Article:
The Foreign Tax Credit can be claimed annually by completing Form 1116 and attaching it to your expatriate tax return. The credit reduces the US tax liability dollar for dollar.

Make sure to report all foreign taxes paid in US dollars. The IRS prefers that each transaction be converted at the foreign exchange rate at the date of each transaction. If transactions are excessive or the exchange rates not readily available, they will accept the annual average foreign exchange rate. If the taxes were imposed but have not yet been paid, you should use the exchange rate on the last day of the year for which the taxes were assessed.

Challenges

There are certain foreign taxes that are not eligible for the Foreign Tax Credit on your US expat taxes. These include taxes paid to certain countries that the Secretary of State has designated as supporting international terrorism. These countries include Cuba, Iran and North Korea. You also cannot claim shipping and aircraft income. With dividends, you cannot exclude “domestic international sales corporation” dividends or dividends from foreign sales corporations. Lastly, do not exclude foreign trade income of foreign sales corporations or foreign oil and gas extraction income.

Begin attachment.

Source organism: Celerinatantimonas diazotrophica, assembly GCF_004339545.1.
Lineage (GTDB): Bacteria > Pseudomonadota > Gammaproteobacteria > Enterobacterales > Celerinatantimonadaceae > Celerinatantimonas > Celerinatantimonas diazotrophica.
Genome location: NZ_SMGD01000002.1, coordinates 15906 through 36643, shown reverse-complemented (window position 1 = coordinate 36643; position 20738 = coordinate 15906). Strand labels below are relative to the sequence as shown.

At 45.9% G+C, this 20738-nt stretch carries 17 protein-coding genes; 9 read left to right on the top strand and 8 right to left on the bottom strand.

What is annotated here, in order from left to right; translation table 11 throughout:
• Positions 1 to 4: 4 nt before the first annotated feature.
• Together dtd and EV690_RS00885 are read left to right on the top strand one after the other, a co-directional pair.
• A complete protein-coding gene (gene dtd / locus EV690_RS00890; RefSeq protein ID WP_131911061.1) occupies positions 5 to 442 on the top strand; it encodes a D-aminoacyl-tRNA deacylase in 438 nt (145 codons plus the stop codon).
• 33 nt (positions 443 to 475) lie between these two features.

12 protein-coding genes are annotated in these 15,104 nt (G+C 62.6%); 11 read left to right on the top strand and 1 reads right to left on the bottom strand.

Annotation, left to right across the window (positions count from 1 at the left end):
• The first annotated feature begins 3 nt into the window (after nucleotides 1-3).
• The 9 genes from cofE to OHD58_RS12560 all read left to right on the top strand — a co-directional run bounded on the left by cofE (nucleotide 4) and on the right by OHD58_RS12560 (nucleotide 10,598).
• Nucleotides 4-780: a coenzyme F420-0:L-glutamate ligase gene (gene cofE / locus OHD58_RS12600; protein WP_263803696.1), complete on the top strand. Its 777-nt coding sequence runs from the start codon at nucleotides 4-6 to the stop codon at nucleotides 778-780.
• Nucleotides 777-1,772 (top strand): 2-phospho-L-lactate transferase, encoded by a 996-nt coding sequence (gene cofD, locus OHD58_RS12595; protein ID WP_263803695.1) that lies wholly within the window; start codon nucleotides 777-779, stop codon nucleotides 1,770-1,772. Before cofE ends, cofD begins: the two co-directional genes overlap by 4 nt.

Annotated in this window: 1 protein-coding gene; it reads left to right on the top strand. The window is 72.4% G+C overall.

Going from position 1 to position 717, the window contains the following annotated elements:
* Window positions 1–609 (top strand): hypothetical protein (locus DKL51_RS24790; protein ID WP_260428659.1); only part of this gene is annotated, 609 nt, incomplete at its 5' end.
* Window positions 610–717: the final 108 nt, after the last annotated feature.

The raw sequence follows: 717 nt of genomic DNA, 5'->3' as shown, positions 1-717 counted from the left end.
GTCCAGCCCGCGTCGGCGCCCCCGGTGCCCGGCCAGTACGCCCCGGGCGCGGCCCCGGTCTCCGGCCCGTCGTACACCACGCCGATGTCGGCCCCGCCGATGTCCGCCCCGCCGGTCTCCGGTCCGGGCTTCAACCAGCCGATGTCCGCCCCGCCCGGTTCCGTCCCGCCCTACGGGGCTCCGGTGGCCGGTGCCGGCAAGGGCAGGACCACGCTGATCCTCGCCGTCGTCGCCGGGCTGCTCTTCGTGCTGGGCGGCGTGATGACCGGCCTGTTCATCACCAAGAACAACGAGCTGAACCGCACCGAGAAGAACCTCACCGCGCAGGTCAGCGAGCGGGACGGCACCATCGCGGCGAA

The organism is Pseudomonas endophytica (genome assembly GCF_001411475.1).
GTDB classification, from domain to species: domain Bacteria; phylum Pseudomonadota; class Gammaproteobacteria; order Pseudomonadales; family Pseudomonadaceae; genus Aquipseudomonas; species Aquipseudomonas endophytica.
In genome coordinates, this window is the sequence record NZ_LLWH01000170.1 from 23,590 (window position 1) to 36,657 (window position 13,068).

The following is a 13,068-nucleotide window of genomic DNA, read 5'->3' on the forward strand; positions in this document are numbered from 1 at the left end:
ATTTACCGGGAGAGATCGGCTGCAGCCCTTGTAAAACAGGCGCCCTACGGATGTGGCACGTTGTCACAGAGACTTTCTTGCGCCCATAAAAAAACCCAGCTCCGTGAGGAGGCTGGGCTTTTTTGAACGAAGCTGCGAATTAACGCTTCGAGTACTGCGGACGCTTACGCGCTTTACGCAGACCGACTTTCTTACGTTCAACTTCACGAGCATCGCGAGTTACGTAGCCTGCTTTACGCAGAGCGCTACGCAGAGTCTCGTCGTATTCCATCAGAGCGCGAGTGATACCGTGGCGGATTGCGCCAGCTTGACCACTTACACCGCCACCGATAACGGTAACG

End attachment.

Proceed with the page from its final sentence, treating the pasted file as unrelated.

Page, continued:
While a credit cannot be taken for these expenses on your expatriate tax return, they can be claimed on the Schedule A as an itemized deduction.

Carrybacks and Carryforwards

What if you are eligible for a foreign tax credit larger than the US income tax liability calculated on your expatriate tax return? The credit can be carried back to the tax year immediately preceding the current. You can also elect to carry it forward for the next ten years. This means that you can use the excess credit to try to obtain a refund from the prior year. You could also choose to offset your future years’ tax liability on your domestic or expatriate tax return.

Alternatives

There are two ways the foreign taxes you paid this year can have a favorable impact on your expatriate tax return. Completing Form 1116 and taking the foreign tax credit on your US expat taxes is typically the most beneficial. The other methodology is electing to take the taxes as an itemized deduction on your Schedule A. The credit is typically more attractive because it offsets your tax liability dollar for dollar. In addition, you can choose to take the credit even if you are not itemizing your deductions. However, taking the foreign taxes as a deduction reduces the amount of income that is taxed and therefore may results in a higher tax liability on your expatriate tax return.